Apple’s Safari browser blocks CNAME cloaking in Big Sur privacy boost | #firefox | #firefoxsecurity



Adam Bannister

13 November 2020 at 16:52 UTC

Updated: 13 November 2020 at 17:56 UTC

Web browser also hampers bounce tracking, among other tweaks, across all latest Apple OS updates

Apple has bolstered Safari’s protections against third-party trackers by rolling out new mechanisms for blocking CNAME cloaking and bounce tracking.

Safari 14 on Big Sur, the major MacOS update launched yesterday (November 12), can now detect third-party CNAME cloaking requests by capping the expiry of cookies set in third-party, CNAME-cloaked HTTP responses to seven days.

Part of a raft of tweaks to WebKit’s Intelligent Tracking Prevention (ITP) feature, the seven-day limit mirrors ITP’s expiry cap on cookies created through JavaScript, which CNAME cloaking can circumvent.

Read more of the latest privacy news

The bounce tracking detection feature and other ITP tweaks are also incorporated into Catalina and Mojave, iOS 14, and iPadOS 14, according to a post on the WebKit blog.

WebKit engineers have also joined other browsers in their efforts to standardize storage partitioning by allowing partitioned and ephemeral third-party IndexedDB, enabling full third-party cookie blocking by default so that ITP can learn about cross-site trackers during private browsing, and explicitly exempted home screen web applications from the seven-day cap on all script-writeable storage introduced in March.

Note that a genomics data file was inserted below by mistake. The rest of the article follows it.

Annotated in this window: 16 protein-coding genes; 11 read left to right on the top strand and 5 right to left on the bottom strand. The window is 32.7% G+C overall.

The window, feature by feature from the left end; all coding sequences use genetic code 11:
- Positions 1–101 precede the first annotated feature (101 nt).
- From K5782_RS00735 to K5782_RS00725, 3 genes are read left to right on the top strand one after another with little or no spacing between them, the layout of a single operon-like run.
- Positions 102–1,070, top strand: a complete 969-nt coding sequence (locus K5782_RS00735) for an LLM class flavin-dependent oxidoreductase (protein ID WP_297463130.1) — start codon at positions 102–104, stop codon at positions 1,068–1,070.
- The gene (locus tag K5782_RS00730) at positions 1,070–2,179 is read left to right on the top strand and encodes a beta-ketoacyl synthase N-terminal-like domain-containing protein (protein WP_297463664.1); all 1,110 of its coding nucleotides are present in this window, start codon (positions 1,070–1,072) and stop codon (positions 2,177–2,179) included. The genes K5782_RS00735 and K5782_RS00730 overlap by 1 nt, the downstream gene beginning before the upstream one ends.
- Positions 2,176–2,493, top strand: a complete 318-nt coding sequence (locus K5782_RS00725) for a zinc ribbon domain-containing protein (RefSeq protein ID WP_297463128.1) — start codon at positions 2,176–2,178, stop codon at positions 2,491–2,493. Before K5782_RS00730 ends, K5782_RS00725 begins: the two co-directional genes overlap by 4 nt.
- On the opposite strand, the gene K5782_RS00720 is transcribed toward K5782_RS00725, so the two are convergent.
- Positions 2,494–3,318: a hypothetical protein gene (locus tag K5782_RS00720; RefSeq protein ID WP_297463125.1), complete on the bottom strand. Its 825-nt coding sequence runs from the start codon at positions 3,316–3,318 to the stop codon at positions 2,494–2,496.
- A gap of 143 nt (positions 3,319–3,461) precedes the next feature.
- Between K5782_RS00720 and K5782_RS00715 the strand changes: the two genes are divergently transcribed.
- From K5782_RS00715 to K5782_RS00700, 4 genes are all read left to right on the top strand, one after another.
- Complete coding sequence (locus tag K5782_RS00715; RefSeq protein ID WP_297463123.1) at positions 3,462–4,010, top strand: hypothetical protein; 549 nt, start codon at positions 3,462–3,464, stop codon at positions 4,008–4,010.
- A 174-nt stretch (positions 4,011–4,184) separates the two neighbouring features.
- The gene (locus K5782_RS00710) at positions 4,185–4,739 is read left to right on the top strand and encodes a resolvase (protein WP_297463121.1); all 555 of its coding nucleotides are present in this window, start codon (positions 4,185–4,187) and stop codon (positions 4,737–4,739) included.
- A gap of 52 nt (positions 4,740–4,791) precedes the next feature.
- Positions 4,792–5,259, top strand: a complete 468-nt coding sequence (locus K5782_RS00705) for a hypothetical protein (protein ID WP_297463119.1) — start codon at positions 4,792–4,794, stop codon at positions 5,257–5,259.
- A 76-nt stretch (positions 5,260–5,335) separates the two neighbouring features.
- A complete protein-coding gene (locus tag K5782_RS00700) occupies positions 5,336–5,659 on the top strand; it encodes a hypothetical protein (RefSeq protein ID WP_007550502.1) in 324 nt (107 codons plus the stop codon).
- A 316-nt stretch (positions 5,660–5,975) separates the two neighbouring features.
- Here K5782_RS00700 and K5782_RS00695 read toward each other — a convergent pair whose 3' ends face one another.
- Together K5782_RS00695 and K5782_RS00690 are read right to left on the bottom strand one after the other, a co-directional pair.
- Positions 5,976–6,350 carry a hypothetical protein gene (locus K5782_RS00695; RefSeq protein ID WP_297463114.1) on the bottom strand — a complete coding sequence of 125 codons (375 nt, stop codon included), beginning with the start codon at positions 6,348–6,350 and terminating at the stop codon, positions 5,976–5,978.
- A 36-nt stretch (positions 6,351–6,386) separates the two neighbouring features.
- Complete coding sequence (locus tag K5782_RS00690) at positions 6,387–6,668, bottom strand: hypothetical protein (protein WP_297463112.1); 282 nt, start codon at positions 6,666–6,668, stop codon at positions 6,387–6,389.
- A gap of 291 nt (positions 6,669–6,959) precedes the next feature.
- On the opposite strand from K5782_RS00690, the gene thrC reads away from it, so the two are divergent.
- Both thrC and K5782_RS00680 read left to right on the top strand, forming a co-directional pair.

What Is CNAME cloaking?

‘CNAME cloaking’ disguises third-party trackers as first-party trackers, thereby circumventing ad blockers, by assigning a subdomain for data collection and tracking, linking it to an external server with the CNAME DNS record.

Found in the Domain Name System (DNS), a Canonical Name (CNAME) record maps domain name connections so that multiple services, such as an FTP server and web server running on different ports, can run from a single IP address.

Wilander illustrated how the technique works in a table:

Table showing CNAME cloaking examples

Widespread technique

With the likes of Mozilla now blocking third-party tracking cookies and cryptominers by default, ad tech firms have increasingly encouraged clients to deploy CNAME cloaking.

Of Alexa’s top 300,000 websites, 1,762 websites deployed the technique on 56 trackers, a team of academics recently found.

This included foxnews.com, walmart.com, and bbc.co.uk as of November 2019, as reported by The Daily Swig.

Apple Safari icon on iPhoneApple Safari is built on the WebKit browser engine

Improperly managed CNAME records can pose a grave security risk, with 250 websites belonging to banks, healthcare companies, restaurant chains, and civil rights groups recently hijacked via old DNS records, for example.

As well as being a potential security risk, the technique will soon become even less effective, with privacy-focused web browser Brave recently unveiling its own mechanism for blocking CNAME cloaking.

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Bounce tracking detection

Bounce tracking is now detected through jail, which “at a certain threshold”, rewrites “all the tracking domain’s cookies to ”, removing them from cross-site, first-party navigations and simple, redirect-based bounce tracking, said Apple WebKit engineer John Wilander.

The mechanism was developed after WebKit engineers learned of a website using the technique successfully, although the site has since discontinued the practice.

Also known as redirect tracking, bounced tracking is used by trackers to briefly redirect users to their website in order to track them between domains.

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